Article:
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Music For All The Saints

Music is a wonderful means of communication. However, music is a bit like ice cream; while coming in a variety of flavors, rarely will one flavor please everyone. This fact has often resulted in disagreements in churches; often, this could be easily overcome by focusing on their shared heritage rather than emphasizing differences.

At our church, we have a “blended style of worship.” This means that we incorporate a mixture of hymns and modern worship songs. A pastor of a large church once told me that he believed that this was an error, for in the end no one would be pleased – but I disagreed. I believe it is healthy for us to celebrate our faith together without being distracted by preferences.

The historic hymns of faith testify of great truths that are sometimes lacking in the newer songs. At the same time, many of the newer songs also express deep spiritual truths while incorporating a contemporary sound. It is important for us to recognize the value not only the importance of the flavor we prefer but also value the traditions of others.

If you visit churches in our community you will find as many varied styles as there are people. But, if you will listen, I believe that you can find common biblical truths being proclaimed; hopefully not only in the singing but from the pulpit as well. The importance of music in the church is seen in its biblical proclamation more than anything else.

For example, some churches use a Psalter in their worship; the Psalter is a collection of the Psalms put to music. While my tradition does not, I can agree with their observation, “The Psalms, being the spiritual biography of the child of God, speak to every situation in which the Christian might find himself or herself. Much profit can be gained simply by reading and contemplating the words of The Psalter. They instruct and teach us, warn and exhort us, and comfort and cheer us. They contain our confessions of dependence upon God, and our prayers to Him that He bless us. They are of great value and benefit, for they bring God to us, and us to God.”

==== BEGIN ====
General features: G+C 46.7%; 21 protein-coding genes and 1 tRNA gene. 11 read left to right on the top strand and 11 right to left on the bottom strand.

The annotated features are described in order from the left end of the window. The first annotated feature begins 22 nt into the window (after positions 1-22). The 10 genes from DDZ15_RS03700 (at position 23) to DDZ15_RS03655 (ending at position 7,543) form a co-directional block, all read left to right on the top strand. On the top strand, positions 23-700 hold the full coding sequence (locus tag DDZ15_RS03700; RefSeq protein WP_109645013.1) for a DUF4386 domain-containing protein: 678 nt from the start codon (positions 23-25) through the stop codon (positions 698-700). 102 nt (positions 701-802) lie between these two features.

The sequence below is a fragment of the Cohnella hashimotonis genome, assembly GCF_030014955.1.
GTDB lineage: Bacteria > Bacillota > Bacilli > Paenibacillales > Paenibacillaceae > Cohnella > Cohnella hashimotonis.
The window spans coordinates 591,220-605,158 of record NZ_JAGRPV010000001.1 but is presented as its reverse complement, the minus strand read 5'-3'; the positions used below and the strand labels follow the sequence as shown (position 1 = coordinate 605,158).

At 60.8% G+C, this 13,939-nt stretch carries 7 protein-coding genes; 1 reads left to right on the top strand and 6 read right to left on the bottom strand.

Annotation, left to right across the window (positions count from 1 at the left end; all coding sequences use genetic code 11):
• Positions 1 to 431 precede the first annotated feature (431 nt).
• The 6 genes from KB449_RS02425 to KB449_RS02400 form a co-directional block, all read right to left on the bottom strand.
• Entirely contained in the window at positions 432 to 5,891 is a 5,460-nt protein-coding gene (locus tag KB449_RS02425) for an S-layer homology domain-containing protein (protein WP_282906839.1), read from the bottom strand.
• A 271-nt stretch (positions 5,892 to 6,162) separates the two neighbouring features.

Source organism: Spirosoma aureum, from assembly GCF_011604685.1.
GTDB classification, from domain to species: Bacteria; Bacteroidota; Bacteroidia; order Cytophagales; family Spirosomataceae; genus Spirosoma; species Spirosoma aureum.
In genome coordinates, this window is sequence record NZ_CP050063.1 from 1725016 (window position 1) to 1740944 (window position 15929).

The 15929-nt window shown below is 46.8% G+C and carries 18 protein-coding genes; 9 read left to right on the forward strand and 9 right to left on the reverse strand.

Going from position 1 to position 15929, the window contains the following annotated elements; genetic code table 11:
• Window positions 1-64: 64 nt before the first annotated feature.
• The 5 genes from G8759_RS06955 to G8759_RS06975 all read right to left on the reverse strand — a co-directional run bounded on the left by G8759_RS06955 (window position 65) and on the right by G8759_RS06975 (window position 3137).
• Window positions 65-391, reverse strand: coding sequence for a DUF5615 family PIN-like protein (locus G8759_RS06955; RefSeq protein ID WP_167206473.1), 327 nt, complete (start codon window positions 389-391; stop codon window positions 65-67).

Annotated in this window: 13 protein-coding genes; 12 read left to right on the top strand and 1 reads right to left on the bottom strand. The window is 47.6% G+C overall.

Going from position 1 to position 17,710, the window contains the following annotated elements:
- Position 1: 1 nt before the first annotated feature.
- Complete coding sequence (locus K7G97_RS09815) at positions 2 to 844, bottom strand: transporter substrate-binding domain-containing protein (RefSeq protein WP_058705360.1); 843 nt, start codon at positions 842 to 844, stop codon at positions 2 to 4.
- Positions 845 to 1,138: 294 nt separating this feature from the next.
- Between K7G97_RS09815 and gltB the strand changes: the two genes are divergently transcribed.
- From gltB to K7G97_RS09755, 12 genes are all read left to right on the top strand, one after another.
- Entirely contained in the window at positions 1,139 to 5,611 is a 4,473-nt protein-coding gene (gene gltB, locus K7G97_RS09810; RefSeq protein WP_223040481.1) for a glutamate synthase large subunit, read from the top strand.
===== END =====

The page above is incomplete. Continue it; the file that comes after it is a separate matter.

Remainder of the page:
There is great benefit in learning from the traditions of others. Churches sharing a common biblical heritage have more in common than not. For example, every church using hymnals will almost certainly have all of these hymns: Amazing Grace; How Great Thou Art; Holy, Holy, Holy; It is Well; Great Is Thy Faithfulness; Praise to the Lord the Almighty; Be Thou My Vision; All Creatures Of our God and King; All Hail the Power of Jesus Name; Blessed Assurance. Songs spanning from the 6th century to the 1900’s – these songs are timeless not because of their music but because of their message. The same is true with many of the contemporary songs.

The believers call to worship the Lord in singing is found in the Psalms and in the life of the Jews. Psalm 91 tell us, "O come, let us sing unto the LORD: let us make a joyful noise to the rock of our salvation. Let us come before his presence with thanksgiving, and make a joyful noise unto him with psalms" (1,2). We also find that as pilgrims made their way to Jerusalem they would sing the Song of Ascents (Psalms 120-134) declaring their hope in the Lord. For example, Psalm 121 says, “I lift up my eyes to the hills-- where does my help come from? My help comes from the LORD, the Maker of heaven and earth. indeed, he who watches over Israel will neither slumber nor sleep.”

In the Psalms, God’s people sing songs in both good times and bad. In the church, we should sing songs of hope and promise at both weddings and funerals. As Paul encouraged the church in Ephesus, “be filled by the Spirit: speaking to one another in psalms, hymns, and spiritual songs, singing and making music from your heart to the Lord, giving thanks always for everything to God the Father in the name of our Lord Jesus Christ" (Ephesians 5:18b-20).

Singing should never be a point of contention in Christ’s church. God calls his people to stand united to declare their common hope in Christ our Savior; the tune is unimportant. My hope is that this Thanksgiving season you will take the opportunity to give thanks to God for everything in song and word and deed as you remember all that is yours in Christ.

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